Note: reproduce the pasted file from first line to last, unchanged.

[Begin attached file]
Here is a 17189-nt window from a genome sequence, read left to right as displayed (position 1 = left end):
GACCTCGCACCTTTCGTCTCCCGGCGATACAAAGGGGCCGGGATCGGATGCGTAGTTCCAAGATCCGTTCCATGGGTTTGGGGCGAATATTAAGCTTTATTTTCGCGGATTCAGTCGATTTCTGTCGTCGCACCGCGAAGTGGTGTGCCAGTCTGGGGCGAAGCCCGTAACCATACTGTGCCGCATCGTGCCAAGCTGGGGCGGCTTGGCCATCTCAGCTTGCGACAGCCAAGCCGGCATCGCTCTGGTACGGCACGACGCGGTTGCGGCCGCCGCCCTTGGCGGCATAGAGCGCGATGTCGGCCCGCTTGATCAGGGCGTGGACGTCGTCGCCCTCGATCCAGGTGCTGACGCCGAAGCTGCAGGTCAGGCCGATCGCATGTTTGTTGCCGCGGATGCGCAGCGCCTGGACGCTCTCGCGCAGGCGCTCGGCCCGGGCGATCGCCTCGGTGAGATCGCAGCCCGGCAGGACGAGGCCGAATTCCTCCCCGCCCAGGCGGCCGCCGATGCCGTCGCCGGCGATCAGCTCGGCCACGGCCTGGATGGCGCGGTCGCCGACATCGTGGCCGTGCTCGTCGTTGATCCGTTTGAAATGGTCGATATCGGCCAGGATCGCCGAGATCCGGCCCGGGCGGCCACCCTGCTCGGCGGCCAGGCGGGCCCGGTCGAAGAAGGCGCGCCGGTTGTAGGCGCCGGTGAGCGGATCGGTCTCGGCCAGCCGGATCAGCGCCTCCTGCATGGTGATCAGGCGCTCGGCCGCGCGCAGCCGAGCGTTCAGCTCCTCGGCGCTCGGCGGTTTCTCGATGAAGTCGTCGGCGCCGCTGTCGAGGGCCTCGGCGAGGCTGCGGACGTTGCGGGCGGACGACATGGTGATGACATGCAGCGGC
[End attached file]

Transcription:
Here is a 17189-nt window from a genome sequence, read left to right as displayed (position 1 = left end):
GACCTCGCACCTTTCGTCTCCCGGCGATACAAAGGGGCCGGGATCGGATGCGTAGTTCCAAGATCCGTTCCATGGGTTTGGGGCGAATATTAAGCTTTATTTTCGCGGATTCAGTCGATTTCTGTCGTCGCACCGCGAAGTGGTGTGCCAGTCTGGGGCGAAGCCCGTAACCATACTGTGCCGCATCGTGCCAAGCTGGGGCGGCTTGGCCATCTCAGCTTGCGACAGCCAAGCCGGCATCGCTCTGGTACGGCACGACGCGGTTGCGGCCGCCGCCCTTGGCGGCATAGAGCGCGATGTCGGCCCGCTTGATCAGGGCGTGGACGTCGTCGCCCTCGATCCAGGTGCTGACGCCGAAGCTGCAGGTCAGGCCGATCGCATGTTTGTTGCCGCGGATGCGCAGCGCCTGGACGCTCTCGCGCAGGCGCTCGGCCCGGGCGATCGCCTCGGTGAGATCGCAGCCCGGCAGGACGAGGCCGAATTCCTCCCCGCCCAGGCGGCCGCCGATGCCGTCGCCGGCGATCAGCTCGGCCACGGCCTGGATGGCGCGGTCGCCGACATCGTGGCCGTGCTCGTCGTTGATCCGTTTGAAATGGTCGATATCGGCCAGGATCGCCGAGATCCGGCCCGGGCGGCCACCCTGCTCGGCGGCCAGGCGGGCCCGGTCGAAGAAGGCGCGCCGGTTGTAGGCGCCGGTGAGCGGATCGGTCTCGGCCAGCCGGATCAGCGCCTCCTGCATGGTGATCAGGCGCTCGGCCGCGCGCAGCCGAGCGTTCAGCTCCTCGGCGCTCGGCGGTTTCTCGATGAAGTCGTCGGCGCCGCTGTCGAGGGCCTCGGCGAGGCTGCGGACGTTGCGGGCGGACGACATGGTGATGACATGCAGCGGC